The European shoe industry has been thrown into a period of increased confusion and uncertainty about future strategies by the overwhelming defeat by the British Parliament last week on the agreement that Prime Minister Theresa May had painfully negotiated with the European Commission on the terms of the U.K.'s divorce from the European Union.
Everybody in the sector is afraid that the situation will remain stalled to the point where it will spiral out of control and the U.K. will have to leave the EU on March 29 without a negotiated solution – a scenario which is being referred to as a “Hard Brexit” or a “No Deal Brexit.”
It seems likely, however, that the U.K. will be granted a delay of up to three months in order to find a new compromise, if the British Parliament formulates its request before Feb. 26. The other scenario, which would be more favorable for our sector, would be a decision to hold a new referendum that could open the possibility that the U.K. will remain in the EU. If that happens, the currently depressed value of the pound sterling would probably go up rapidly.
Observers have noted that the sterling appreciated slightly after the British Parliament voted against a motion of no confidence against Prime Minister May, and that this indicates that the risk of a “Hard Brexit” has declined. The slight increase in the value of the pound has been a relief for British importers of footwear and raw materials. It's still 15 percent below the level that it had attained before the June 2016 Brexit referendum, and it could again collapse in case of a hard Brexit.
The uncertainty about the future value of sterling has made it more difficult for vendors and buyers to set prices for spring-summer reorders and the sale of the autumn/winter 2019/20 footwear collections. British producers have been burning cash by engaging in currency hedging more than ever before in quoting their sales prices to foreign clients, says John Saunders, who heads up the British Footwear Association (BFA), noting that this has become difficult or unsustainable for some smaller firms.
The BFA is working closely with the representatives of the clothing industry to clarify the situation for their members and to ask for a new negotiated solution that will make the U.K. “as closely aligned as possible” with the EU.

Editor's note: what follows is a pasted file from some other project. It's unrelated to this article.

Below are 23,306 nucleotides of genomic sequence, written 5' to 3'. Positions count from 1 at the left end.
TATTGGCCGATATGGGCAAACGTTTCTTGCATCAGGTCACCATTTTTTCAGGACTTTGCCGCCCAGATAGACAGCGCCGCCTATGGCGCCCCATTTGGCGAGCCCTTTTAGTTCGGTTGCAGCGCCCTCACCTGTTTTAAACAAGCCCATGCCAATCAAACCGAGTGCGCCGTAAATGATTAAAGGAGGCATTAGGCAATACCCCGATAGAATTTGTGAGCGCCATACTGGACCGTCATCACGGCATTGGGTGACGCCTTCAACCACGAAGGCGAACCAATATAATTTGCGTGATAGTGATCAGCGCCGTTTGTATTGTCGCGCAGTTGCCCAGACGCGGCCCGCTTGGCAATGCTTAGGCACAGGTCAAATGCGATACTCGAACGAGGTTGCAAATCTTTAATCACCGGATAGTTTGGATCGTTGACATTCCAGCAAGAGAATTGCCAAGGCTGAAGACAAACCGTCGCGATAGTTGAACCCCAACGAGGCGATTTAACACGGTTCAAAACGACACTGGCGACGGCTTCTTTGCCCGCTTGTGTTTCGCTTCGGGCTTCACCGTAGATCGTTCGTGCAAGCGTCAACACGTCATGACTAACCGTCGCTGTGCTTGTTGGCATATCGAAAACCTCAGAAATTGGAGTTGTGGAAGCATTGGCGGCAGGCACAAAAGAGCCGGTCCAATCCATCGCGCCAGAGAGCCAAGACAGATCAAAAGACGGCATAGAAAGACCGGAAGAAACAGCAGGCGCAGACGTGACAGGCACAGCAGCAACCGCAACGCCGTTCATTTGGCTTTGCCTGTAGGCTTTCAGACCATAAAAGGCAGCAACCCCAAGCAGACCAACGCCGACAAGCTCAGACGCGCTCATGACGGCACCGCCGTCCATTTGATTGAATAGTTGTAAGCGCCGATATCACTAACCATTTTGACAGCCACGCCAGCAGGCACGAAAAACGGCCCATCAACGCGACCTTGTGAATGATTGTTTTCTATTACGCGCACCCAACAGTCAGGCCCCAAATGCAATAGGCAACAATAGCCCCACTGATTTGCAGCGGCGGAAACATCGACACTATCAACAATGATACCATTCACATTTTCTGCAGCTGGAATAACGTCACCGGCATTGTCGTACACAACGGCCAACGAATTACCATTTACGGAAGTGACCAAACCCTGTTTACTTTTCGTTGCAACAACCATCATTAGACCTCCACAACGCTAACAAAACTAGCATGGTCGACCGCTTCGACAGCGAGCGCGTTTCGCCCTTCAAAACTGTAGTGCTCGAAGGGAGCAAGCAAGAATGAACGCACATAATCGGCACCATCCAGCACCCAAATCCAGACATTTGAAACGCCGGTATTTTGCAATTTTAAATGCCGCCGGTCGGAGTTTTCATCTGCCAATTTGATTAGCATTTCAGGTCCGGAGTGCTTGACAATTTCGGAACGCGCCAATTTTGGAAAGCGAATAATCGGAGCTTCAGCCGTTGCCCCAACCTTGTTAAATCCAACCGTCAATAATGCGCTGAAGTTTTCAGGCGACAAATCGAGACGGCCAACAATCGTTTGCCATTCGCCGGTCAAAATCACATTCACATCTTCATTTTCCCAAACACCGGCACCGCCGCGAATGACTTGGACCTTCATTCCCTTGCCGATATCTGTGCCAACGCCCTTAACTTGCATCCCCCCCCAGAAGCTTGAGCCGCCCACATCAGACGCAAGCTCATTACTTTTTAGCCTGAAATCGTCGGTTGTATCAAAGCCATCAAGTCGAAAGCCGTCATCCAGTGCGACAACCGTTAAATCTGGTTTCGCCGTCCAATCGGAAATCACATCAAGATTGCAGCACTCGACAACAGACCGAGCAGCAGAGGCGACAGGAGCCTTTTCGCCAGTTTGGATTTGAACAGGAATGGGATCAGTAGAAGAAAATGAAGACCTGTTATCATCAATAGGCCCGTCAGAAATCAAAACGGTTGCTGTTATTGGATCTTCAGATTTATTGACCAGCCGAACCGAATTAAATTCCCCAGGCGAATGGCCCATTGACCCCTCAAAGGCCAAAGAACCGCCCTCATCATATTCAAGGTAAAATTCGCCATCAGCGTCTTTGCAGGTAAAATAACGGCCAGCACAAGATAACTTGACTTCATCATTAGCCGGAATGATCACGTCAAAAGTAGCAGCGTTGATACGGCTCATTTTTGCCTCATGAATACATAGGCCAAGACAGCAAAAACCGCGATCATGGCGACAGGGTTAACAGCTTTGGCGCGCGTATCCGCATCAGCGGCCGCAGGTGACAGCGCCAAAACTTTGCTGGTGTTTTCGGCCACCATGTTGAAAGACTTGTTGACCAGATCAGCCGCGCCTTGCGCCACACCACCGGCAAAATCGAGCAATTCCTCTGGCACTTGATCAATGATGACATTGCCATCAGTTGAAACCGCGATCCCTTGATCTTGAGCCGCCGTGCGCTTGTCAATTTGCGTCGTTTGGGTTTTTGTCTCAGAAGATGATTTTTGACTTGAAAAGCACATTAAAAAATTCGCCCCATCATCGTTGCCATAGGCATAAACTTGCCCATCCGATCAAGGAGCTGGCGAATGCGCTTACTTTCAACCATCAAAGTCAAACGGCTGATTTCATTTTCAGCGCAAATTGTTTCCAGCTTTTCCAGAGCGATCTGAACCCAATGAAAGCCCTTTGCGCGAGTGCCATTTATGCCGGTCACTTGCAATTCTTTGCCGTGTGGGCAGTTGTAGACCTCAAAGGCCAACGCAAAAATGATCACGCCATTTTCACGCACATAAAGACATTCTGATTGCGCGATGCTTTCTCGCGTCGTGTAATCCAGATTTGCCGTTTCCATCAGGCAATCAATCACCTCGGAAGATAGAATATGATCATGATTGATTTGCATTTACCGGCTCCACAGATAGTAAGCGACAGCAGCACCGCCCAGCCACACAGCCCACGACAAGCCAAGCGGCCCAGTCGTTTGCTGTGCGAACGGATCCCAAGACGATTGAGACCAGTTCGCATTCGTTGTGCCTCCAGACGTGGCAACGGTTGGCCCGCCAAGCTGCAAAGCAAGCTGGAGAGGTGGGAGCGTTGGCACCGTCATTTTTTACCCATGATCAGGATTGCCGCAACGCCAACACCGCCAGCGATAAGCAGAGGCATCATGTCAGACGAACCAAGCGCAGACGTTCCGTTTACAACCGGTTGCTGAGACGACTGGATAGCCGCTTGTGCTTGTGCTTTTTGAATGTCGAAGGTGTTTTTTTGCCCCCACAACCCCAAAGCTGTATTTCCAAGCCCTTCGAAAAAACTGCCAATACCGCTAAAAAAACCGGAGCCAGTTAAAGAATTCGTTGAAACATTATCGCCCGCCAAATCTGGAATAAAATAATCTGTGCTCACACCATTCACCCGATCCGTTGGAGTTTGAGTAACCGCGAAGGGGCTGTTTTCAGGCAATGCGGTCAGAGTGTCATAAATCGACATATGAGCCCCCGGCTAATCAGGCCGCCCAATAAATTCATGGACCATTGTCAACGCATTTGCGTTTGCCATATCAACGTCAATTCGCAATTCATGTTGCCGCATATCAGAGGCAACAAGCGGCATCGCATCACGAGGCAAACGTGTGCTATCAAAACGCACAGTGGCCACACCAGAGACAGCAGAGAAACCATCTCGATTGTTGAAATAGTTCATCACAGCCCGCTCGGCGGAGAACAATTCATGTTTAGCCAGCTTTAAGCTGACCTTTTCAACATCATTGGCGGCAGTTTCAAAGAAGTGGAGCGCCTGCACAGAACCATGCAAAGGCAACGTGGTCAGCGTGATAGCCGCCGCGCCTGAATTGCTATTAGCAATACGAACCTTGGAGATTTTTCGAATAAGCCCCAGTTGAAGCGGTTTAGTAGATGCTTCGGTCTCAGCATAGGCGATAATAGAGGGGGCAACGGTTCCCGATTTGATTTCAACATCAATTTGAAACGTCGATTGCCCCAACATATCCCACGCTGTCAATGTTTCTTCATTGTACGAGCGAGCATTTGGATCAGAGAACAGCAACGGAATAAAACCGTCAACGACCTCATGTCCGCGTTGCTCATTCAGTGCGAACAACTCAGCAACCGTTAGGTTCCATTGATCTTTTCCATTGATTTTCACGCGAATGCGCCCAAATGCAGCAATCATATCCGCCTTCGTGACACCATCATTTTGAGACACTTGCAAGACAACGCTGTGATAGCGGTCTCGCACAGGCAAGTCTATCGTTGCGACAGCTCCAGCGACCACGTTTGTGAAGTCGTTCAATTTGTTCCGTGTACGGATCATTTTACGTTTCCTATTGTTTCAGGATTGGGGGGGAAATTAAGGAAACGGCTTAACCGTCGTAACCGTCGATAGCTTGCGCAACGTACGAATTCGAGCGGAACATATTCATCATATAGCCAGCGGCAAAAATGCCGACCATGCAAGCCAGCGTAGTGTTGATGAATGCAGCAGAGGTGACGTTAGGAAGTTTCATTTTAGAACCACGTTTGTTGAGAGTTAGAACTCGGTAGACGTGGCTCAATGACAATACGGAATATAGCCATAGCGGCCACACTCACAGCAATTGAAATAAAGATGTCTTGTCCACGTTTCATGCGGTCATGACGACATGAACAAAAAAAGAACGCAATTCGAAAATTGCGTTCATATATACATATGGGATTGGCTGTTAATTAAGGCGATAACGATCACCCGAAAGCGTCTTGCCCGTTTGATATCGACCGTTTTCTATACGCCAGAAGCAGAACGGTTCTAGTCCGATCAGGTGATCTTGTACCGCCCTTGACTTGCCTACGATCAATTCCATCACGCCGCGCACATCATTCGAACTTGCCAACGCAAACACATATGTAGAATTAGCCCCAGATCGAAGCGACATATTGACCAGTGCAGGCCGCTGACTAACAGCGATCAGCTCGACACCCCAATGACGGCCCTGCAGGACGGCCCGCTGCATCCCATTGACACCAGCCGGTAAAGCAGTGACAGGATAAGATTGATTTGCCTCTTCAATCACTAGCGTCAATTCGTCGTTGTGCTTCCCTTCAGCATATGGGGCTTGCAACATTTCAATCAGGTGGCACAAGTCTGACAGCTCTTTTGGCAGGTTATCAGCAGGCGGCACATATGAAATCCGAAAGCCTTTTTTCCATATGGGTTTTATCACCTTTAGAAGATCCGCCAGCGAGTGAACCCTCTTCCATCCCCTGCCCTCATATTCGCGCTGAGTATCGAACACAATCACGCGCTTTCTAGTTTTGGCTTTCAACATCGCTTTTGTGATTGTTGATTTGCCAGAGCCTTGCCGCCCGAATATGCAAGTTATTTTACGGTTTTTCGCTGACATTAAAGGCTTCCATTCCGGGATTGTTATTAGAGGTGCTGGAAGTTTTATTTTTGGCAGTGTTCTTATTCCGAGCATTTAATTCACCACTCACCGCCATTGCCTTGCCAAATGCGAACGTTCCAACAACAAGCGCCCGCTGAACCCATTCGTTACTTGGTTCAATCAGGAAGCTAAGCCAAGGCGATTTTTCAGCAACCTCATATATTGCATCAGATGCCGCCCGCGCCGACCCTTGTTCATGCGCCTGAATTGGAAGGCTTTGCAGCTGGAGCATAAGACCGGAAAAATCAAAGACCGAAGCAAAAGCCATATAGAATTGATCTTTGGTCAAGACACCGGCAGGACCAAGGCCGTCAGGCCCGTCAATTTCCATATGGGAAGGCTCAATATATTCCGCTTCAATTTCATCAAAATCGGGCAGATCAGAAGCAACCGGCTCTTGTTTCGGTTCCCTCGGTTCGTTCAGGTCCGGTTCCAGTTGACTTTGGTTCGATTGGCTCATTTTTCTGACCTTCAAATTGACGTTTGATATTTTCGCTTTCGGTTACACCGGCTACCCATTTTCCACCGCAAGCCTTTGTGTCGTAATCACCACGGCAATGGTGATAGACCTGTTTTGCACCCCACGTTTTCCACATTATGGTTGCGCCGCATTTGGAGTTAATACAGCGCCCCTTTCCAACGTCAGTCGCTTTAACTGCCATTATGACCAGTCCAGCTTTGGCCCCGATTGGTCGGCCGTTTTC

Most of their members were in favor of remaining in the EU, and they still are. One of the reasons is that some of them employ talented designers and skilled workers from other parts of Europe, who may have to leave the U.K. depending on the country's future regulations on immigration.
For the bigger Italian shoe industry, the biggest risk would be the U.K.'s exit from EU without a deal. Annarita Pilotti, president of the Italian shoe industry association, Assocalzaturifici, noted that it would lead to the immediate application of the World Trade Organization's tariff rules, which would imply import duties of between 4 and 11 percent for shoes imported into the U.K. from the EU.
Coupled with the likely further drop in the value of the pound, this would lead to higher prices for British consumers, at a time when they are looking for the best bargains (see the following article). The U.K. is the fifth-largest export market for Italian footwear in terms of volume as well as value.
A divorce from the U.K. would also imply additional border controls and lead some Continental European companies to set up their own warehouses in the country, said Manfred Junkert, who runs the German shoe and leathergoods industry federation, in an interview with the German magazine Schuhkurier. The U.K. is the sixth-largest shoe market for German producers and the seventh-largest for producers worldwide.
However, Mario Draghi, president of the European Central Bank, has stated that the uncertainty over the future status of the U.K. will likely lead to a protracted economic slowdown in the eurozone. This would affect all sectors, including ours.